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Have you looked at a grouping of objects and thought you could see a face? Well with Giuseppe Archimboldo that is what he was going for. One person may see a group of shells but look again a lady will be seen.

Who was Giuseppe Arcimboldo?

Arcimboldo was born in Milan in 1527 and is the son of another artist, Biagio Arcimboldo.

Like his father, he started his career designing imagery for stained glass windows.

Precise details of his early art training are unknown and have not been documented, but historians suggest that as a boy he was skillful and talented, making him a versatile artist. He could paint a number of religious art forms, including stained glass art and tapestry designs as well as fresco art.

Portraits that are believed to be Giuseppe Arcimboldo

What Did He Paint? 

His remarkable skills won him a highly sought-after position of painting portraits of the most powerful families of his day in Milan. He became the Royal Painter in the courts of Italian emperors Ferdinand I, Maximilian II, and Rudolf II. He also served the court as a party planner, historical records indicate. This meant he helped organize lavish-themed balls.

The Seasons and The Elements

To celebrate the reign of Emperor Maximilian II, Arcimboldo presented two series of paintings: The Seasons and The Elements

The Seasons series consisted of Spring, Summer, Autumn, and Winter and was created in 1563. He combined plants associated with a particular season to form a portrait of that time of year. The series was extremely popular and Arcimboldo reproduced it several times so the emperor could send versions to friends and important political figures.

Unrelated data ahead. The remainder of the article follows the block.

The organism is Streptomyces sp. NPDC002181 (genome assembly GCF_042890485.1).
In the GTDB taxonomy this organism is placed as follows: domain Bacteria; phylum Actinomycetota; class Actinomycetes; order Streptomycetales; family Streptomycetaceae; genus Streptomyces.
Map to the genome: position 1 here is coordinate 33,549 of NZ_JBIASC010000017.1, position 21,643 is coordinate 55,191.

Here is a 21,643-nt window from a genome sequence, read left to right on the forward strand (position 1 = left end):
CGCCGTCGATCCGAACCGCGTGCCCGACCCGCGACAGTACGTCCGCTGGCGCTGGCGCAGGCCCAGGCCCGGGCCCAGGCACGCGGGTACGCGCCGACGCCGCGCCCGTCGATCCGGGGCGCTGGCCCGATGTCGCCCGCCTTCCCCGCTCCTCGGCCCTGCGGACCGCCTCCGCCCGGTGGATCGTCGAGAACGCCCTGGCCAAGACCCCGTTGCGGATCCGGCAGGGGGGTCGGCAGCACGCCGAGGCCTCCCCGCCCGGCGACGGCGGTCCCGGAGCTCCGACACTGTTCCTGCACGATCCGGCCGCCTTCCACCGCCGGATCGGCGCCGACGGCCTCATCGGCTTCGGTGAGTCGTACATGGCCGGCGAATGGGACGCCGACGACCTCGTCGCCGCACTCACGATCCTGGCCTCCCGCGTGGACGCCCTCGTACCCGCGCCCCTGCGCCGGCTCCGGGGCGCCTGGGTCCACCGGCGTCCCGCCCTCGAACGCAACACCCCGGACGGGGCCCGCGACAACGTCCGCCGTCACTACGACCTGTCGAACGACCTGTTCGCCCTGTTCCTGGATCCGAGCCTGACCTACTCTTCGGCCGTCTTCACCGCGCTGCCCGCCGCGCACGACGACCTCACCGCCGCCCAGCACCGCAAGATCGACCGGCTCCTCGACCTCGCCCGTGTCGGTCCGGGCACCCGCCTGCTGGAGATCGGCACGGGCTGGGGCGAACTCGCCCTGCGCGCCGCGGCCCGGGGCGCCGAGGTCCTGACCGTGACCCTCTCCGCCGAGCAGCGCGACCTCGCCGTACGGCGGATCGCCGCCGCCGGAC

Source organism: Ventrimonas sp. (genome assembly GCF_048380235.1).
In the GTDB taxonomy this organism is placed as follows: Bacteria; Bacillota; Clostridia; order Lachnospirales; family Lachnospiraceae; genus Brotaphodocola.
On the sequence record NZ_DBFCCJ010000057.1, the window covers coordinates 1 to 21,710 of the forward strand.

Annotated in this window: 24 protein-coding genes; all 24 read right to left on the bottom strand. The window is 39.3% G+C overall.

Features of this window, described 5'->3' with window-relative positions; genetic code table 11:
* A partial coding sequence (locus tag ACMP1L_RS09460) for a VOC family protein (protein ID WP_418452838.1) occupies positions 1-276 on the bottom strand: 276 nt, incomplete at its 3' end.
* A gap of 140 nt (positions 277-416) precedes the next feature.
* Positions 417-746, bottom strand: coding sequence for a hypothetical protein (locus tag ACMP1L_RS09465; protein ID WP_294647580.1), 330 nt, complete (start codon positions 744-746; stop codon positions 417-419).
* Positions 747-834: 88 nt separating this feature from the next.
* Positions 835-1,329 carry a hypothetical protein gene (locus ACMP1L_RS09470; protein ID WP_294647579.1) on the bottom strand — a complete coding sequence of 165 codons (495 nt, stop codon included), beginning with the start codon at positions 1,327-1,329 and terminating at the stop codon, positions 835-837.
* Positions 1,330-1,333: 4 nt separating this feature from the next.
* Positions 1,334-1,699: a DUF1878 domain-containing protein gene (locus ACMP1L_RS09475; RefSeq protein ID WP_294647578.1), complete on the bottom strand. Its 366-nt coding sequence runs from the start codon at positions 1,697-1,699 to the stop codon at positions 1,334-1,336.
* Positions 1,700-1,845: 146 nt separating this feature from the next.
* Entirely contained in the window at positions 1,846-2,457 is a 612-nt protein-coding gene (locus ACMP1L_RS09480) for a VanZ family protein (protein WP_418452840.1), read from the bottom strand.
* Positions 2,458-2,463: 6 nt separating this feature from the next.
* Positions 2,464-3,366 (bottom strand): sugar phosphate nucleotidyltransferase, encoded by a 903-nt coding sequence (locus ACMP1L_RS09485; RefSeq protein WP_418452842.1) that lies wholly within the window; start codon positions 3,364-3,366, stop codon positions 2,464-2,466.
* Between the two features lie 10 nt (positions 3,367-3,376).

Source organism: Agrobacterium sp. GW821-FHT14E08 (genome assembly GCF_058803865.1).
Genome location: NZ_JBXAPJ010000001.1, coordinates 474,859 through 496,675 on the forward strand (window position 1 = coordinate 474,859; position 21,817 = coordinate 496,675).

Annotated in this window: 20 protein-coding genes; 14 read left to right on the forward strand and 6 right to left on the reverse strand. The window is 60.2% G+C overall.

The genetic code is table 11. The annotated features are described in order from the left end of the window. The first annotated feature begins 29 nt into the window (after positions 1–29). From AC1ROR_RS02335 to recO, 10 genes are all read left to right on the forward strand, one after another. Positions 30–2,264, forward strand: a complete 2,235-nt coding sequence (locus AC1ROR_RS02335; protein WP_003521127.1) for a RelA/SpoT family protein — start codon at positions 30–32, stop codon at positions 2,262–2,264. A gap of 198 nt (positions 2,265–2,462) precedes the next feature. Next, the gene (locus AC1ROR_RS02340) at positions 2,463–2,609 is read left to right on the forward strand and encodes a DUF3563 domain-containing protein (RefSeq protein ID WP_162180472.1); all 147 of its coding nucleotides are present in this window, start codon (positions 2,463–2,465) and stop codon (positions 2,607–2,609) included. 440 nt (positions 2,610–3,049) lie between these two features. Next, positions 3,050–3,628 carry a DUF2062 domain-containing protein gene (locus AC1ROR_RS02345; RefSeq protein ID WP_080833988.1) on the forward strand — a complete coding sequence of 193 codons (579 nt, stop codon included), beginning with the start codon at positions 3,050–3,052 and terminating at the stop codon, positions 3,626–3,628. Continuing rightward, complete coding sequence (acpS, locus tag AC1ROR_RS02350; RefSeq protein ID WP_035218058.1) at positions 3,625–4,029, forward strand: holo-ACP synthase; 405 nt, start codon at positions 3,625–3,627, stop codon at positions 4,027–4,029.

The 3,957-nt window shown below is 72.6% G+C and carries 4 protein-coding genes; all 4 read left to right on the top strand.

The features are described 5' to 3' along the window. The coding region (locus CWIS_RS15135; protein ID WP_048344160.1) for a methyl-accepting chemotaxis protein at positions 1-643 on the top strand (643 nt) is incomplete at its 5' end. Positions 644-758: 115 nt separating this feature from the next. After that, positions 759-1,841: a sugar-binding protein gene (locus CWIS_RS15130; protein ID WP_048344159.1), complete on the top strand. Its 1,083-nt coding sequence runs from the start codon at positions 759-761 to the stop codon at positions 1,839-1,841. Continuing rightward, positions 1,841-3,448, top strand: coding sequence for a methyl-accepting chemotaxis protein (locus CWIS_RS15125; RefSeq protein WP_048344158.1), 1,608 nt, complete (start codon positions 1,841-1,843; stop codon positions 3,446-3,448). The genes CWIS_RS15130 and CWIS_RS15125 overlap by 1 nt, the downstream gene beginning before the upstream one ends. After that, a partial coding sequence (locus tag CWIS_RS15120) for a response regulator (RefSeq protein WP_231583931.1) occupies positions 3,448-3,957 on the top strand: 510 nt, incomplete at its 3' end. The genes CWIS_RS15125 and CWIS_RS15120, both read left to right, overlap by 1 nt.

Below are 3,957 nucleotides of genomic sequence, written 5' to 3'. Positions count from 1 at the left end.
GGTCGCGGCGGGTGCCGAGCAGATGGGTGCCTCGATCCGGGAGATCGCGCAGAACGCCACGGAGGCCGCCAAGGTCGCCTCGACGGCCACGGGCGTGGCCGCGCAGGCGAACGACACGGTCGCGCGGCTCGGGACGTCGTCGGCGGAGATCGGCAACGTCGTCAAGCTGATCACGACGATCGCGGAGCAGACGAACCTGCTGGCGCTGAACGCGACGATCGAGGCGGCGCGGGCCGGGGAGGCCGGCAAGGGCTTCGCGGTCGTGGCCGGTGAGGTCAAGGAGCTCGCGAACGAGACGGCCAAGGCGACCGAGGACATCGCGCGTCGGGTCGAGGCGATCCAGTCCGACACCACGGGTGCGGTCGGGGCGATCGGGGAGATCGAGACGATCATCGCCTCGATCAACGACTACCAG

Spring, 1563

Summer, 1572

Autumn, 1573

Winter, 1573

Four Seasons in One Head, 1590

The series The Elements are “portraits” of the four elements Earth, Air, Fire, and Water

Arcimboldo also made witty portraits of different professions, such as a librarian, jurist (judge), cook, and vegetable gardener, using objects associated with each occupation. Arcimboldo fills the paintings with dense details that come together to create a human form.

Air, 1566

Fire, 1566

Earth, 1566

Water, 1566

Many of his paintings have been lost.

When the Swedish army invaded Prague in 1648, during the Thirty Years’ War, many of Arcimboldo’s paintings were taken from Rudolf II’s collection.

He died July 11, 1593 in Milan, Italy.

What do you see?

How about now?

What do you see?

How about now?

Flora meretrix, 1590

The Librarian, 1566

Resources

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